I got the 15th anniversary edition of the classic graphic novel for a present, so I’d better say I like it! I’m not, generally, much of a DC fan – having preferred Marvel if it’s a choice between the two. Batman is one of the few, honourable, exceptions to that general rule and Arkham Asylum is one of those ‘must haves’ when it comes to Batman mythology.
The lunatics have taken over the asylum and want Batman in there with them. As well as the Joker and other madmen a few of the doctors have remained behind and the ‘ghost’ of Amadeus Arkham is at work through his long-lasting influence upon the asylum that carries his name, his own madness reaching down the years to exert its own influence upon the doctors and inmates many years later.
The setup is really a foil to examine Batman’s psychology through the mirror of the villains he puts away and to show that he’s not actually that much different to those that he foils, it’s just that Batman’s transformation an obsession is one that (arguably) is positive for society, a desire for order, where his enemies are chaotic and dangerous to the status quo.
Exploring the asylum and its inmates, talking with the remaining doctors, we follow along as we explore Batman’s psyche. This has been done before – and since – but this stands out as a particularly good example of that, perhaps now hackneyed, story.
Some of Morrison’s familiar obsessions are present here though his reinvention schtick is somewhat held in check. Magic is present though, something that – despite the DC background – doesn’t sit particularly well in Batman for me, a comic which I generally prefer when it’s on a grittier level. Of course, it’s not made clear either way in this whether the magic is truly working or whether it’s just the oppressive and insane atmosphere of the place working upon people. Of course, you could argue that that is magic anyway, of a sort.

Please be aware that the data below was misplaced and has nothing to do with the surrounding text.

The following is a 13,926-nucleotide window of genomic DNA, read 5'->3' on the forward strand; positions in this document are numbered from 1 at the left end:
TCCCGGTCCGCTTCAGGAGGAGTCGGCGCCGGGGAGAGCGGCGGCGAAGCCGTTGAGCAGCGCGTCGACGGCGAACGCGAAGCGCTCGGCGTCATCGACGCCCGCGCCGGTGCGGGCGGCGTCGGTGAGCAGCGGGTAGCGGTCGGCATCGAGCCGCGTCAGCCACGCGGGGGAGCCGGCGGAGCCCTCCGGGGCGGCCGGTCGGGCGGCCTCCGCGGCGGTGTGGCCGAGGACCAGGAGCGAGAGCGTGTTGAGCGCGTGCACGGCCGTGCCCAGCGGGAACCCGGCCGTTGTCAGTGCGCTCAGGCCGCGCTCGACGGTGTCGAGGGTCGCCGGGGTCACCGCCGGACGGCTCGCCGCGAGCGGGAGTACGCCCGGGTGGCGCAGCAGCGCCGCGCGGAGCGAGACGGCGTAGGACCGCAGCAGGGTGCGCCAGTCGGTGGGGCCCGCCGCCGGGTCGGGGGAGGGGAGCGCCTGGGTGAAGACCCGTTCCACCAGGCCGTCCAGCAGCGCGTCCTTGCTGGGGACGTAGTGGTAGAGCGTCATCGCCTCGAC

The art is by Dave McKean who is an artist I greatly admire. He approaches this work less like a comic book and more as if each page is a collage or individual painting. This can be a little confusing and muddies the narrative a little here and there which makes reading the book a little bit of an ordeal. This is alright, given the nature of the work but it is tipped over the edge, occasionally into annoyance, by the choice of font when The Joker is speaking, a font which can be virtually indecipherable. Thematically appropriate perhaps, but unnecessarily hard work.
A hard book to read, due in most part – legitimately – to the subject matter and the denser, more intellectual approach to the characters. In some part however, it’s due to the presentation of the work and it’s not a book I’d read to relax and let my brain turn off for a while.
After fifteen years it loses a little bit of its edge as a lot of similar things have been done since. If you can cast your mind back fifteen years and appreciate the book as a cultural artefact of that time however, it doesn’t lose so much of its effectiveness and it’s still very much an essential part of any Batman library.
I can’t help feeling this would have been better – and easier to read – as an ‘Absolute Edition’.
On the Plus Side
- Essential classic.
- Perhaps the definitive delving into Batman’s psyche.
- Interesting takes on classic Batman villains.
On the Minus Side
- Hard to read.
- Indecipherable Joker font.
- Somewhat a product of its time.